At 45 years of age, little was expected of Rory Sabbatini as he headed to Tokyo for the Olympics. The attention was on the sport’s biggest stars, all eager to get their hands on a coveted Olympic medal, but in the end, it was the veteran who showed them all up to clinch silver, after a remarkable final round saw him rise up the leaderboard and stun everyone.
In shooting a 10-under-par 61 at Kasumigaseki Country Club in Saitama, Sabbatini set an Olympic record, and it’s fair to say that plenty of the golfing fraternity were rubbing their eyes in disbelief as the events unfolded. It wasn’t quite enough to catch eventual gold medallist Xander Schauffele, but Sabbatini’s meteoric final-round performance consigned the likes of Collin Morikawa, Rory McIlroy, Paul Casey and Masters champion Hideki Matsuyama to a mammoth play-off for bronze, with CT Pan of Chinese Taipei ultimately claiming the prize.
Sabbatini’s silver success certainly upset the golf odds, but few could begrudge him his moment in the sun. His most recent PGA Tour title came in 2011 at the Honda Classic, and over 10 years later, you could have forgiven Sabbatini for losing hope that a triumph of this magnitude would come around again.
It is through his marriage to a Slovakian that Sabbatini was able to compete for the European country, despite been born in South Africa. He came in for some criticism over the decision to adopt Slovakian citizenship, with many seeing it as a ploy to reach the Olympic Games after standing little chance of representing South Africa. Sabbatini has always brushed off these claims, and now he has secured one of the ultimate prizes in sport — an Olympic medal.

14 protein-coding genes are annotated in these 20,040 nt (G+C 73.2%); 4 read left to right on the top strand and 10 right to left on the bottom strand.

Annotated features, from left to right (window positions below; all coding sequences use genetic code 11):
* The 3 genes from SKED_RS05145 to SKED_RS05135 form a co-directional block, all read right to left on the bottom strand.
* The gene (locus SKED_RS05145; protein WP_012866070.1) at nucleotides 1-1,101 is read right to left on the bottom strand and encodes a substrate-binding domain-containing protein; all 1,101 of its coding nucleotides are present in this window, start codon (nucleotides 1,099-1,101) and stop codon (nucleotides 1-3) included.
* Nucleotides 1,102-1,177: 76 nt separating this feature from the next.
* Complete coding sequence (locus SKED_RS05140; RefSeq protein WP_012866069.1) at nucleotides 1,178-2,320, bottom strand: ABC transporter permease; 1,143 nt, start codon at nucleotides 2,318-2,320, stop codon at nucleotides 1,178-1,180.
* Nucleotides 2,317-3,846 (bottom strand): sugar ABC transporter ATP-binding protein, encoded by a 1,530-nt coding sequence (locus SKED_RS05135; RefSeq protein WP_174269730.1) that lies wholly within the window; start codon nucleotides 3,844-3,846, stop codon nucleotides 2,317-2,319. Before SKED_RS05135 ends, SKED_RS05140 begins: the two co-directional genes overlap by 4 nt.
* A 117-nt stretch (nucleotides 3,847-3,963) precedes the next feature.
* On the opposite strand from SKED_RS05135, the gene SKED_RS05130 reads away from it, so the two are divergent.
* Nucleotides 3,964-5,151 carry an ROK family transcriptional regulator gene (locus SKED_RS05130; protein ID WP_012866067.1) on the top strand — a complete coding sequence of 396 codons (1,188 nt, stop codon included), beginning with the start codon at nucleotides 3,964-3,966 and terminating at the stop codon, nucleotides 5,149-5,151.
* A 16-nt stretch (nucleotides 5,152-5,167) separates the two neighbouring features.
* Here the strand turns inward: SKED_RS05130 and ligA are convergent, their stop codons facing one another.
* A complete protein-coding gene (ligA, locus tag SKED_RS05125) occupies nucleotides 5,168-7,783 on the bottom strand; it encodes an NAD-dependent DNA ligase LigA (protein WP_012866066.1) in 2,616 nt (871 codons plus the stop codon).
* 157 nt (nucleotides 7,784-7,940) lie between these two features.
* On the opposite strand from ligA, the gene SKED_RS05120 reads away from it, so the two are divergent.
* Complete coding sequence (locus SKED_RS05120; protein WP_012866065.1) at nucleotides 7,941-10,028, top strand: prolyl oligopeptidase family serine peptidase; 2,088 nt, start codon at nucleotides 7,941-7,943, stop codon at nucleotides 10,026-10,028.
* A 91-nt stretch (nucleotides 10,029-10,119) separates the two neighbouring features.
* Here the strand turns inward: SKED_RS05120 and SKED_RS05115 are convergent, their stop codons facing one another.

Whatever happens in the rest of his career, this achievement is something Sabbatini can always look back on and be proud of. Indeed, there will be little time to bask in his success, as he has work to do in order to rise up the FedEx Cup rankings and secure his place on next season’s PGA Tour. The fact that the 45-year-old is battling for tour survival makes his silver medal and sensational final round in Saitama all the more impressive.
Sabbatini has never been the most popular golfer in the world, with plenty of controversy following him on his travels on the PGA Tour. From accusations of slow play to yelling at course volunteers, there has always been a perception of Sabbatini as one of golf’s villains, but every sport needs controversial characters to gain attention and thrive.
Golf’s return to the Olympic Games has given people like Sabbatini, who may not quite have it in them to win a major championship, an opportunity to earn glory on the world’s biggest sporting stage. This was no fluke either. It takes supreme talent to be able to record a 10-under-par score at any level, and that performance alone was enough to make Sabbatini deserving of his medal.
Following Phil Mickelson’s success at the PGA Championship earlier this year, and titles for Stewart Cink and Brian Gay earlier in the season, golf’s golden oldies are experiencing something of a purple patch. Sabbatini is the latest to defy the golf betting tips and prove that age is just a number, and that silver medal is something he can treasure for the rest of his life.